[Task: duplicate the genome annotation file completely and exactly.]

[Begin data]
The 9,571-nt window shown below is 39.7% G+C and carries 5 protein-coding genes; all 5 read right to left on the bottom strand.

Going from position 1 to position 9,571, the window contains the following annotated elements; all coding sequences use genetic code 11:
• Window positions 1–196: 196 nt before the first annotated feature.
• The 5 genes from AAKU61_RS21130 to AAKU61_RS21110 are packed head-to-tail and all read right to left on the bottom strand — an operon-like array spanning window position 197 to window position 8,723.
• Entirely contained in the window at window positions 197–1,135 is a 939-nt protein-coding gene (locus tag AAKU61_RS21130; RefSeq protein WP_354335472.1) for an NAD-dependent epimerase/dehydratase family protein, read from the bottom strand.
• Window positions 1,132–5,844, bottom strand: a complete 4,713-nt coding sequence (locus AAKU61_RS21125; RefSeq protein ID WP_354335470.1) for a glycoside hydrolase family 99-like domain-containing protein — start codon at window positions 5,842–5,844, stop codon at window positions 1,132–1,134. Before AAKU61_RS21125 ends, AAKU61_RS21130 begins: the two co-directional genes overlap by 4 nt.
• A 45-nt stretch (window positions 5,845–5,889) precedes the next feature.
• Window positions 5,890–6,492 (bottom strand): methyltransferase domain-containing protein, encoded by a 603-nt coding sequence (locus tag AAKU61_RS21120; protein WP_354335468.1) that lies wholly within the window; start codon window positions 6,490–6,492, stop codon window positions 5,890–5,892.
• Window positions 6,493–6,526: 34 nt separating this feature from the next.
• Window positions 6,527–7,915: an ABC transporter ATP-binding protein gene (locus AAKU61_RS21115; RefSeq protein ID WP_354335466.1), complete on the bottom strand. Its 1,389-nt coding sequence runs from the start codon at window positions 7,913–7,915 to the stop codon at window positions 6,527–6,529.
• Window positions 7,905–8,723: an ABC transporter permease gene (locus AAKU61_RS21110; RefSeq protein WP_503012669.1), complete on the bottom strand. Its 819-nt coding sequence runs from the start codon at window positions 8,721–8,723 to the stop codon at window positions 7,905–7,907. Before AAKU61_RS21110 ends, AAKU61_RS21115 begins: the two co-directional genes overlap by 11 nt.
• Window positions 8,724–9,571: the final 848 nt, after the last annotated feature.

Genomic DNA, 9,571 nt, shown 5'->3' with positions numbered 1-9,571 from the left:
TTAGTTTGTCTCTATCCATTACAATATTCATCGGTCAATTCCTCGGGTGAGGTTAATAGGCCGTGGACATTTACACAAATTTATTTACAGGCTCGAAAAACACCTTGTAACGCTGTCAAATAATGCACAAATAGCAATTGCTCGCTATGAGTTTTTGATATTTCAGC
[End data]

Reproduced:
The 9,571-nt window shown below is 39.7% G+C and carries 5 protein-coding genes; all 5 read right to left on the bottom strand.

Going from position 1 to position 9,571, the window contains the following annotated elements; all coding sequences use genetic code 11:
• Window positions 1–196: 196 nt before the first annotated feature.
• The 5 genes from AAKU61_RS21130 to AAKU61_RS21110 are packed head-to-tail and all read right to left on the bottom strand — an operon-like array spanning window position 197 to window position 8,723.
• Entirely contained in the window at window positions 197–1,135 is a 939-nt protein-coding gene (locus tag AAKU61_RS21130; RefSeq protein WP_354335472.1) for an NAD-dependent epimerase/dehydratase family protein, read from the bottom strand.
• Window positions 1,132–5,844, bottom strand: a complete 4,713-nt coding sequence (locus AAKU61_RS21125; RefSeq protein ID WP_354335470.1) for a glycoside hydrolase family 99-like domain-containing protein — start codon at window positions 5,842–5,844, stop codon at window positions 1,132–1,134. Before AAKU61_RS21125 ends, AAKU61_RS21130 begins: the two co-directional genes overlap by 4 nt.
• A 45-nt stretch (window positions 5,845–5,889) precedes the next feature.
• Window positions 5,890–6,492 (bottom strand): methyltransferase domain-containing protein, encoded by a 603-nt coding sequence (locus tag AAKU61_RS21120; protein WP_354335468.1) that lies wholly within the window; start codon window positions 6,490–6,492, stop codon window positions 5,890–5,892.
• Window positions 6,493–6,526: 34 nt separating this feature from the next.
• Window positions 6,527–7,915: an ABC transporter ATP-binding protein gene (locus AAKU61_RS21115; RefSeq protein ID WP_354335466.1), complete on the bottom strand. Its 1,389-nt coding sequence runs from the start codon at window positions 7,913–7,915 to the stop codon at window positions 6,527–6,529.
• Window positions 7,905–8,723: an ABC transporter permease gene (locus AAKU61_RS21110; RefSeq protein WP_503012669.1), complete on the bottom strand. Its 819-nt coding sequence runs from the start codon at window positions 8,721–8,723 to the stop codon at window positions 7,905–7,907. Before AAKU61_RS21110 ends, AAKU61_RS21115 begins: the two co-directional genes overlap by 11 nt.
• Window positions 8,724–9,571: the final 848 nt, after the last annotated feature.

Genomic DNA, 9,571 nt, shown 5'->3' with positions numbered 1-9,571 from the left:
TTAGTTTGTCTCTATCCATTACAATATTCATCGGTCAATTCCTCGGGTGAGGTTAATAGGCCGTGGACATTTACACAAATTTATTTACAGGCTCGAAAAACACCTTGTAACGCTGTCAAATAATGCACAAATAGCAATTGCTCGCTATGAGTTTTTGATATTTCAGC